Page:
Some Notes from Walter Burkert, GREEK RELIGION (Harvard, 1985).

D. B. Levine. 01/15/02

 

Religious Ritual is a collective institutional act, and form of social communication,

vs.

Magic which is for the individual, the few, and develops into a pseudo-science.

 

Animal Sacrifice

CHERNIPS: washing of hands

voluntary animal

procession

sacrificial basket with grains and knife

OULOCHYTAI: scatter of barley

prayer/invocation, wish, vow

APARCHESTHAI: to make a beginning. hair cut, thrown into fire:

SPHAGIA: slaughter

HAIMASSEIN: to stain with blood

sacrificial cry

butchering of animal (splanchna [internal organs ]cooked and eaten)

bones/food/meat pieces on altar

wine poured on fire

feast

 

Burkert: Sacrifice emphasizes the importance of Community: KOINONIA

 

APARCHAI. can be pieces of meat, ears of wheat, bread, figs, olives, grapes, wine, milk: often in rural shrines.

 

VOTIVE OFFERINGS

 

vows: EUCHE (loud cry, prayer, vow)

Anathema: something set up. Pl: anathemata. first cuttings of hairs, toys, tools of a trade.

Tithe: DEKATE, often of battle spoils. "The Sacred Way at Delphi is lined with monuments to the victories with which the Greeks destroyed themselves in the fifth and fourth centuries." (69)

 

LIBATION

SPONDE: a pouring of liuids. Verb: SPENDEIN. vessels: choe = jug. used for the dead and CHTHONIC GODS. The earth 'drinks' the libations.

Sponde accompanies all wine drinking.

Invocation and Prayer are inseparable from libation. Libation accompanies animal sacrifice often.

Oil: not a drink, but is used for spondai: often poured on special stones.

Water: Bathing water for the unmarried dead = posthumous bridal bath.

 

PRAYER

BLASPHEMIA = any wrong, evil, coarse, or complaining word is harmful.

EUPHEMIA: holy silence. the opposite of blasphemy

EUCHESTHAI: to pray, to boast, to let out a cry of triumph. draws attention to the speaker.

ARA: a prayer/vow; but also means a curse. Thus a priest who knows how to manipulate words of prayer is called ARETER. See Chryses the priest in the first book of the ILIAD.

"It is a striking fact... that in Greek no ancient liturgical prayer formulae are transmitted, no Veda, and no Arval Hymn." (74)

Important to find the right name and appropriate epithets, as well as to define the sphere of the god spatially by naming his favorite dwelling place..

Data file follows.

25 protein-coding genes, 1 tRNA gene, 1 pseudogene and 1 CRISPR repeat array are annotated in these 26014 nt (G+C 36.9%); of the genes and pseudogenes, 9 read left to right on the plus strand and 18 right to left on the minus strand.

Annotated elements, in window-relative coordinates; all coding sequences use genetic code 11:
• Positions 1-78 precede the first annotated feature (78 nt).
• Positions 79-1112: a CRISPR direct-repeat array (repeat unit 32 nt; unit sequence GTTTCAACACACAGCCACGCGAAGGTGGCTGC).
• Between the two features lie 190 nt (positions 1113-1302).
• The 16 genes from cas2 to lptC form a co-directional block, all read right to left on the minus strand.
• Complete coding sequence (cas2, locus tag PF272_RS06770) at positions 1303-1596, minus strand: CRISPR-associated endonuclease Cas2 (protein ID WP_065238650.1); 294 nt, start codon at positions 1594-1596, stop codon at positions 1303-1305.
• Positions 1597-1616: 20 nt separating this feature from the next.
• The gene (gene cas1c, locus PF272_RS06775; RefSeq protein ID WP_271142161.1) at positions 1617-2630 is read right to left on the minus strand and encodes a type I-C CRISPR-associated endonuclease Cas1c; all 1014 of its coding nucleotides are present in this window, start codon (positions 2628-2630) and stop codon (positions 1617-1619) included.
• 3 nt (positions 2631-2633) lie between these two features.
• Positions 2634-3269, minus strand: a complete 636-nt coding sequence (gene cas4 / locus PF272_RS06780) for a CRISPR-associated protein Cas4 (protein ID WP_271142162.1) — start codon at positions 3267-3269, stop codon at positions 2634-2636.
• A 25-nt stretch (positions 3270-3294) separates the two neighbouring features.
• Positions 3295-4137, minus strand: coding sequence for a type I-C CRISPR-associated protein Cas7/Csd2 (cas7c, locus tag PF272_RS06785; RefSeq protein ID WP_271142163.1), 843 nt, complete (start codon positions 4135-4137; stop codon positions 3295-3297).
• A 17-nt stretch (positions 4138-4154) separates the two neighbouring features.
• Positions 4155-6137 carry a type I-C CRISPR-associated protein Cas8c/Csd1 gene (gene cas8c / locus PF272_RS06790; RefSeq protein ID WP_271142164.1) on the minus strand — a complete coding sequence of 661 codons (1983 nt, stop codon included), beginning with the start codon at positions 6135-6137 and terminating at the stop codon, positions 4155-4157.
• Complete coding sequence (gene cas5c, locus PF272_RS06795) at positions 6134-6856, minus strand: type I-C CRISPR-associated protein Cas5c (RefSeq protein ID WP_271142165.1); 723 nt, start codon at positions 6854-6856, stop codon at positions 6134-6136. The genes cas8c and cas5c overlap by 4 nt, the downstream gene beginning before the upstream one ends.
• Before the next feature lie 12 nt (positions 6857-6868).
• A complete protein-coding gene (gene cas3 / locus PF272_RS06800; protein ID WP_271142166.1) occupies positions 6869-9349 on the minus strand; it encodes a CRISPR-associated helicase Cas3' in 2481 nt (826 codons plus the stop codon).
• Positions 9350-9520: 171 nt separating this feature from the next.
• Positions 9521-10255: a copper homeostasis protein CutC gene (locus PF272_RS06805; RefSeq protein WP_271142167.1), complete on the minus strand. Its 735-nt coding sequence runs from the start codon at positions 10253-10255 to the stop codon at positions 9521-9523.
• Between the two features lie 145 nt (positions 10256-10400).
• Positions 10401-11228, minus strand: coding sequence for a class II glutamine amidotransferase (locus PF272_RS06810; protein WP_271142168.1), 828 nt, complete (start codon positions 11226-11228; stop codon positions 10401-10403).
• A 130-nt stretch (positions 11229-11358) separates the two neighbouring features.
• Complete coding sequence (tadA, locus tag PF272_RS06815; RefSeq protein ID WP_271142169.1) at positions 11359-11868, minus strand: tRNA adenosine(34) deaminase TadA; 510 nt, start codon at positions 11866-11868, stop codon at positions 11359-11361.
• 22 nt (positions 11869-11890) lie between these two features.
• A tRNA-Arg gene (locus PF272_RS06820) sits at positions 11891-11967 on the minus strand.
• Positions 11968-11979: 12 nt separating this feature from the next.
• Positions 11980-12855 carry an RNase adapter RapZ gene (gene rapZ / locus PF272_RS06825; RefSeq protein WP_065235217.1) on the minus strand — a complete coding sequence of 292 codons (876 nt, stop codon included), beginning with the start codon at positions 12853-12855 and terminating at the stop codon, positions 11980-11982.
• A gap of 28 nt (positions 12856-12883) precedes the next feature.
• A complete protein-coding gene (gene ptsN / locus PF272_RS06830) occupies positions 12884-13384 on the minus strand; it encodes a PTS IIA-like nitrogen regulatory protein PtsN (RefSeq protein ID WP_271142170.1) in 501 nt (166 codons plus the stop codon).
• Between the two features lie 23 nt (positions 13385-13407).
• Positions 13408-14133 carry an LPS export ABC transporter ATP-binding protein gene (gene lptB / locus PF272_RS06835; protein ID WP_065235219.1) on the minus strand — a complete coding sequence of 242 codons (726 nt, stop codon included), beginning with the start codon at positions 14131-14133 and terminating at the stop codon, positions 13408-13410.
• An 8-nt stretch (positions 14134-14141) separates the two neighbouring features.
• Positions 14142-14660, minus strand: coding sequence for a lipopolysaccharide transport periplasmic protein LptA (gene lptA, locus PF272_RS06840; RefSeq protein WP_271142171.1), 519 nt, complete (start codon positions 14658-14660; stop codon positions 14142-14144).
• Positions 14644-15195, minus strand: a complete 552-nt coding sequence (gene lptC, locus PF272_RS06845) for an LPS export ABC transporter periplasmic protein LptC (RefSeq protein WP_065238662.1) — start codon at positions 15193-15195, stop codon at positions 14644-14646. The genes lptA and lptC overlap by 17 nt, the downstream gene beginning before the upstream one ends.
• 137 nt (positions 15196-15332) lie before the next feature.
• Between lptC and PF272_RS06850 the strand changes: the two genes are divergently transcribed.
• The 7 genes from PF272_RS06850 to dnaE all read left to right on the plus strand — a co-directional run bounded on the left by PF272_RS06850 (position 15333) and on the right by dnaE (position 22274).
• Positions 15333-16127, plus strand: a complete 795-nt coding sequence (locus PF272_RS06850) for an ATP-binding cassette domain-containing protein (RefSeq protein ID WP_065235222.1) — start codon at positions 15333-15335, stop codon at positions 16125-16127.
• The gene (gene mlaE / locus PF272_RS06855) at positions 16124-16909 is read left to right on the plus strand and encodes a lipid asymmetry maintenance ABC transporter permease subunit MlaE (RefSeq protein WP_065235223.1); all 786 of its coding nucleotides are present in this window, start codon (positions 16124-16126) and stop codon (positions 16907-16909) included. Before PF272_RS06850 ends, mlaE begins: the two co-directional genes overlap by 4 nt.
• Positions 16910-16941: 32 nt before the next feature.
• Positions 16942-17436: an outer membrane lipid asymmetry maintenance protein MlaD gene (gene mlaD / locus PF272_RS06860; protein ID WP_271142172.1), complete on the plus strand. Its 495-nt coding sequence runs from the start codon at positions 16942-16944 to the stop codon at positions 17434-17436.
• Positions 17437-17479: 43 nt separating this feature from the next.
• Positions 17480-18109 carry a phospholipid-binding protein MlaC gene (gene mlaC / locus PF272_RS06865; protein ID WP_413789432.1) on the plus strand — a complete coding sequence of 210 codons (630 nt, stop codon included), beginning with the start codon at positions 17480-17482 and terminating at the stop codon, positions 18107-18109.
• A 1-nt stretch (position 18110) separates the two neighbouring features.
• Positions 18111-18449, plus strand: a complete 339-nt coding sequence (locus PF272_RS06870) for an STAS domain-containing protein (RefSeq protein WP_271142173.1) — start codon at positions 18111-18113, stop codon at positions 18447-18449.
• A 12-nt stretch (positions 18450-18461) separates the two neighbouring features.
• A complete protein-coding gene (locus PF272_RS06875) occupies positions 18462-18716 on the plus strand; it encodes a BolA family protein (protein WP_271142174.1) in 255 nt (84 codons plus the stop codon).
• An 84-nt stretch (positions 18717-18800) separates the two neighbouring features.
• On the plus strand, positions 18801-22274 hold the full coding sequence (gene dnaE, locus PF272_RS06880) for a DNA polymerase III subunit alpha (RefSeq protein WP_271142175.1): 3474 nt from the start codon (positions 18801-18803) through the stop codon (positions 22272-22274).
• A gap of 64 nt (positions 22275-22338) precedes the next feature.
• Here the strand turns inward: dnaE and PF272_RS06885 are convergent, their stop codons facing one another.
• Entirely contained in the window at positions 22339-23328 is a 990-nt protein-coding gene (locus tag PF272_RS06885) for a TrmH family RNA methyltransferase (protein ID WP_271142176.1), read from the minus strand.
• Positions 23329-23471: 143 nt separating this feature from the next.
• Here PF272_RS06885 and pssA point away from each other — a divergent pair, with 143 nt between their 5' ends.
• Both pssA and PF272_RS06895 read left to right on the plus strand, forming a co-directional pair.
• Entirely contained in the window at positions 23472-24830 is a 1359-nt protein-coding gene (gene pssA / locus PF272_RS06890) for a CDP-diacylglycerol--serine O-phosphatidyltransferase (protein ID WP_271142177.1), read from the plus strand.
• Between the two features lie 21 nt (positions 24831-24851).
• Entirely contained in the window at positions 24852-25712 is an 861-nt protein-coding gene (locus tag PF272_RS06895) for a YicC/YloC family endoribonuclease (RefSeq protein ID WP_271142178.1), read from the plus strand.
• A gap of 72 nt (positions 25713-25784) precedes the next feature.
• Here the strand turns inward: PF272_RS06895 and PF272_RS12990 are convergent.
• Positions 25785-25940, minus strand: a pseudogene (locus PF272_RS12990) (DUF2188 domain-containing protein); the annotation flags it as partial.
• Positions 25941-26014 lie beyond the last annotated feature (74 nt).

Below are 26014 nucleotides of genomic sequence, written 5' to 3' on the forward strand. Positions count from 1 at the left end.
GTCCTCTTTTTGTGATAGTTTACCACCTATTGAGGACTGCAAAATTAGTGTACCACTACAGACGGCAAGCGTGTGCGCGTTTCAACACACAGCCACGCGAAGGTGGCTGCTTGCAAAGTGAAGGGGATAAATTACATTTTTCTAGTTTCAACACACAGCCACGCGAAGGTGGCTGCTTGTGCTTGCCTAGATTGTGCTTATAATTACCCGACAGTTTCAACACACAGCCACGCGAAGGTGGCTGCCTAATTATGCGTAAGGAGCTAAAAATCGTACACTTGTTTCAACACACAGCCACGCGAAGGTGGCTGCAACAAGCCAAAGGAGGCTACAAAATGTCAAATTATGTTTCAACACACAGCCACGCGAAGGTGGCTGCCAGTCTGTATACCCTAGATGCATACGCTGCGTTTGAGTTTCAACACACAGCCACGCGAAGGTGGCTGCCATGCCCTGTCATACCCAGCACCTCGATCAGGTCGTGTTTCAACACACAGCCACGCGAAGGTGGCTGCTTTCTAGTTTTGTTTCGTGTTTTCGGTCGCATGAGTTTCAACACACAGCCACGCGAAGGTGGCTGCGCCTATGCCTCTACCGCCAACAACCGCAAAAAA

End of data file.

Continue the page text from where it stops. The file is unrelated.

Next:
Outstretched arms: the gesture of entreaty.

"A cult image or sanctuary must always be given a friendly greeting -- a chaire -- even if one is simply passing by without any special reason, or else the gesture of kiss may be made by raising a hand to one's lips; a short, simple prayer may always be added. Socrates greets the rising sun also in this way." (75)

KATADESIS (Latin defixio): Lead leaves inscribed with curses on one's enemies and buried in subterranean gods' shrines, or put in graves (curse tablets).

 

PURIFICATION

KATHAIREIN: to purify. (maybe derived from Semitic word for cultic fumigation, qtr.

Cleanliness is important to set limits. The outsider is unclean.

"Purification rituals are involved in all intercourse with the sacred and in all forms of initiation; but they are also employed in crisis situations of madness, illness, and guilt.. Insofar as is the case the ritual is placed in the service of a clearly identifiable end, it assumes a magical character." (76)

Water, fumigation, fire, winnowing fan (liknon), sea onions (skilla). blood of pigs.

 

HAGNOS = sacred. Applies to those qho shun contact with blood and death, especially the virgin.

Its opposite is Mysos, Miasma (defilement).

Miasma can include dislocations of normal life: sexual intercourse, birth, death, murder.

 

PHARMAKOS: the scape-goat, driven out from city to pruify it. Hipponax (6th century BCE): ugly man chosen feasted on figs, barley broth, cheese, and whipped out with fig branches and sea onions, struck seven times on his membrum virile. (Late source says he was burned and his ashes scattered in the sea -- is that true?) Other examples.

OSTRAKISMOS is another example of the Pharmakos ritual.

 

SANCTUARY

TEMENOS: 'place cut off' from the regular world. located inside and outside urban areas. Marked somehow to distinguish it from other territory.

ALSOS: sacred grove. (Altis at Olympia). Inside miasma-producing activities are forbidden.

 

ALTAR

Bomos: place where the fire is kindled. essential to a sacred area.

Natural stones, or built with bricks and whitewashed, or cut stone blocks.

Position remains fixed.

 

TEMPLE AND CULT IMAGE

NAOS: dwelling place of the god. houses the cult image.

XOANON: carved wooden statuette.

table of offerings, incense stands, lamps.

ADYTON: a holy of holies, with restricted access. In some temples.

CHRYSELEPHANTINE: gold and ivory image.

AGALMATA glorious gifts of (sculpted) images of the gods.

 

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